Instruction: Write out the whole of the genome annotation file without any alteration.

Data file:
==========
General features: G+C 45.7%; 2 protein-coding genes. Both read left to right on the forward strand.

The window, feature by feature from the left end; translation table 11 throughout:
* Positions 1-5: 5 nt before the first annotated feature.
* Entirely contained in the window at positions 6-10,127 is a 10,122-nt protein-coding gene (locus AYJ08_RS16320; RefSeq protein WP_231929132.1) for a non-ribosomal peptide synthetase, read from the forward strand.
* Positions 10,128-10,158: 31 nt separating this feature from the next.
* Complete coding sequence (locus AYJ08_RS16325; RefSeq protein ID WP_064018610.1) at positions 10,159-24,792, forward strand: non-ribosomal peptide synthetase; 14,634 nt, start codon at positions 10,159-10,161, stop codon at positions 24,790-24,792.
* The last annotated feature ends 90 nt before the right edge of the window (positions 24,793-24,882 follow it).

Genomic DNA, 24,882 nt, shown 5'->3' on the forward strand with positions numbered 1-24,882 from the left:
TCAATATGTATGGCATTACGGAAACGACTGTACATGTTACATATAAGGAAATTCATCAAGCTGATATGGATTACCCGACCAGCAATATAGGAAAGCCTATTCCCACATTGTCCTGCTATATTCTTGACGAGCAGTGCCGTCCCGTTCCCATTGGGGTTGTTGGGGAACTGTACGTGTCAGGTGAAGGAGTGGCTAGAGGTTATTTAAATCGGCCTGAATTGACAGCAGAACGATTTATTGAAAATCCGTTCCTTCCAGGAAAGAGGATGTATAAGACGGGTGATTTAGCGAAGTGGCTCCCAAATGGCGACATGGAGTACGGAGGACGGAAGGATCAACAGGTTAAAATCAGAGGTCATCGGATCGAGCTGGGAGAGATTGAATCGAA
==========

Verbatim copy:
General features: G+C 45.7%; 2 protein-coding genes. Both read left to right on the forward strand.

The window, feature by feature from the left end; translation table 11 throughout:
* Positions 1-5: 5 nt before the first annotated feature.
* Entirely contained in the window at positions 6-10,127 is a 10,122-nt protein-coding gene (locus AYJ08_RS16320; RefSeq protein WP_231929132.1) for a non-ribosomal peptide synthetase, read from the forward strand.
* Positions 10,128-10,158: 31 nt separating this feature from the next.
* Complete coding sequence (locus AYJ08_RS16325; RefSeq protein ID WP_064018610.1) at positions 10,159-24,792, forward strand: non-ribosomal peptide synthetase; 14,634 nt, start codon at positions 10,159-10,161, stop codon at positions 24,790-24,792.
* The last annotated feature ends 90 nt before the right edge of the window (positions 24,793-24,882 follow it).

Genomic DNA, 24,882 nt, shown 5'->3' on the forward strand with positions numbered 1-24,882 from the left:
TCAATATGTATGGCATTACGGAAACGACTGTACATGTTACATATAAGGAAATTCATCAAGCTGATATGGATTACCCGACCAGCAATATAGGAAAGCCTATTCCCACATTGTCCTGCTATATTCTTGACGAGCAGTGCCGTCCCGTTCCCATTGGGGTTGTTGGGGAACTGTACGTGTCAGGTGAAGGAGTGGCTAGAGGTTATTTAAATCGGCCTGAATTGACAGCAGAACGATTTATTGAAAATCCGTTCCTTCCAGGAAAGAGGATGTATAAGACGGGTGATTTAGCGAAGTGGCTCCCAAATGGCGACATGGAGTACGGAGGACGGAAGGATCAACAGGTTAAAATCAGAGGTCATCGGATCGAGCTGGGAGAGATTGAATCGAA